It’s 1936 and Chinese-Hawaiian detective Edison Hark is enduring his tenth day at Angel Island, awaiting his release. He’s traveling to San Francisco to help the police there figure out the disappearance of a maid named Ivy Chen and it takes more than a week for the Angel Island jailors to figure out Hark’s importance.
Meddy Chan works for her family’s event company, which specializes in wedding services like hair styling, make-up, cakes, flowers, musical entertainment, and photography. For the upcoming Tom Cruise Sutopo / Jacqueline Wijaya wedding, Meddy also provides a dead body. Jesse Q Sutanto’s entertaining new novel, Dial A For Aunties, brings to mind the movies Weekend at Bernie’s and My Big Fat Greek Wedding, but with Chinese-Indonesian characters on a private island off the coast of Los Angeles.
In 1929, a young woman sailed from Manila to New York to reunite with an older man who begged her to join him in the United States. Twenty years old at the most—her actual birth year was never clear—she was born from a Filipina mother and a former American soldier previously stationed in the Philippines. The man for whom she was about to stay cooped up in a Washington, DC hotel room for several years was none other than General Douglas MacArthur, three decades her senior and soon to be the Chief of Staff of the US Army.
When Shek Yang was a little girl at the end of the 1700s along what came to be known as the “China Coast”, she lost her mother and newborn brother within hours. To make up for the loss of his son, her father trained Shek Yang in sailing, fishing and other seafaring skills. But he couldn’t prepare her for what was to come. His gambling debts accumulated and after selling his boat, he sold Shek Yang to a floating brothel, euphemistically called a flower boat. And so begins Larry Feign’s new book—and his first historical novel—The Flower Boat Girl, which tells of the real-life Shek Yang’s rise to become one of the fiercest pirates in the South China Sea in the early 19th century.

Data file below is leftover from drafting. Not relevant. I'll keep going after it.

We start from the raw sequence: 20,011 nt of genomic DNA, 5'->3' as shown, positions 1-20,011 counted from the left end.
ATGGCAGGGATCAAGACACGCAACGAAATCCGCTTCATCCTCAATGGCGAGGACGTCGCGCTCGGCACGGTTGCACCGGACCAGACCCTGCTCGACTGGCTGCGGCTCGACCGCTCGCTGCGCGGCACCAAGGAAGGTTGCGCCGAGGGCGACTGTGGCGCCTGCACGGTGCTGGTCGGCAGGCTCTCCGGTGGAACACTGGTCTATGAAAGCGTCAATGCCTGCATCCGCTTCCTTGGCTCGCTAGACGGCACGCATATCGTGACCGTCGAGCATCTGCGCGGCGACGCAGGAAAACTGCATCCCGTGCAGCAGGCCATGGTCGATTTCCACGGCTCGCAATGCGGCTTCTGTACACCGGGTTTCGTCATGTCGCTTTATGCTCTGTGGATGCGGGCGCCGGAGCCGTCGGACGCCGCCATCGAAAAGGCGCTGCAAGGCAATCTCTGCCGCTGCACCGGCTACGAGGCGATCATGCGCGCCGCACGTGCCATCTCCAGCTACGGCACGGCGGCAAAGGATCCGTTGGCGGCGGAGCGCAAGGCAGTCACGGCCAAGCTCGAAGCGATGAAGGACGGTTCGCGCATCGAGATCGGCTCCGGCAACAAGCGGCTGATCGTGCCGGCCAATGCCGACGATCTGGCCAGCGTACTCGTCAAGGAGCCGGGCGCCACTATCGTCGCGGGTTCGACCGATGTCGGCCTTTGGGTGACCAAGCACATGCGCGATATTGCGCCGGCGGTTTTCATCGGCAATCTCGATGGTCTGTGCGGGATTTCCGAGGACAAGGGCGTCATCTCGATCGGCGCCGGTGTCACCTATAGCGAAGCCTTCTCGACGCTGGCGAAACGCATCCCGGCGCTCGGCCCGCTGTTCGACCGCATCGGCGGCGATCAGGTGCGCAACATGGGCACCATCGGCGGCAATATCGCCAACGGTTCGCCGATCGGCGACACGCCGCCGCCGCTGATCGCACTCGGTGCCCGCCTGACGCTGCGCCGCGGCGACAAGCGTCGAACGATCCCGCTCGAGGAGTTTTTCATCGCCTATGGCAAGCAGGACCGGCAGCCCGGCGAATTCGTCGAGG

Hilary Byrd is a depressed and disgruntled English librarian from Petts Wood in southeast London. Frustrated with the changes in his library over the past twenty years—digitalization and moms’ groups that take the focus away from print books and exacerbate his depression—he plans a trip overseas to clear his mind and to show himself and his sister, Wyn, who has become his de facto caregiver, that he can forge out on his own. India is relatively inexpensive, so Hilary chooses it on the basis of affordability. India also exudes a certain romanticism for travelers of a nostalgic disposition.
William Gross (or Grose) was a 19th-century African-American pioneer and hotelier in Seattle that caught the attention of author Amy Sommers. She bases her novel Rumors from Shanghai on a fictional grandson, Tolt Gross, a young lawyer who moves to Shanghai and soon after learns of Japan’s plans to bomb Pearl Harbor.
Crystal Z Lee’s debut novel, Love and Other Moods, begins—as one does—with a lavish wedding à la Crazy Rich Asians. Chinese-American Joss Kong is marrying ultra-wealthy Tay Kai Tang at a swanky Shanghai hotel with an audience of friends and family that speak a variety of Chinese dialects and English with a variety of accents. There’s a Who’s Who of designer and luxury goods on everyone in the wedding party and on every guest.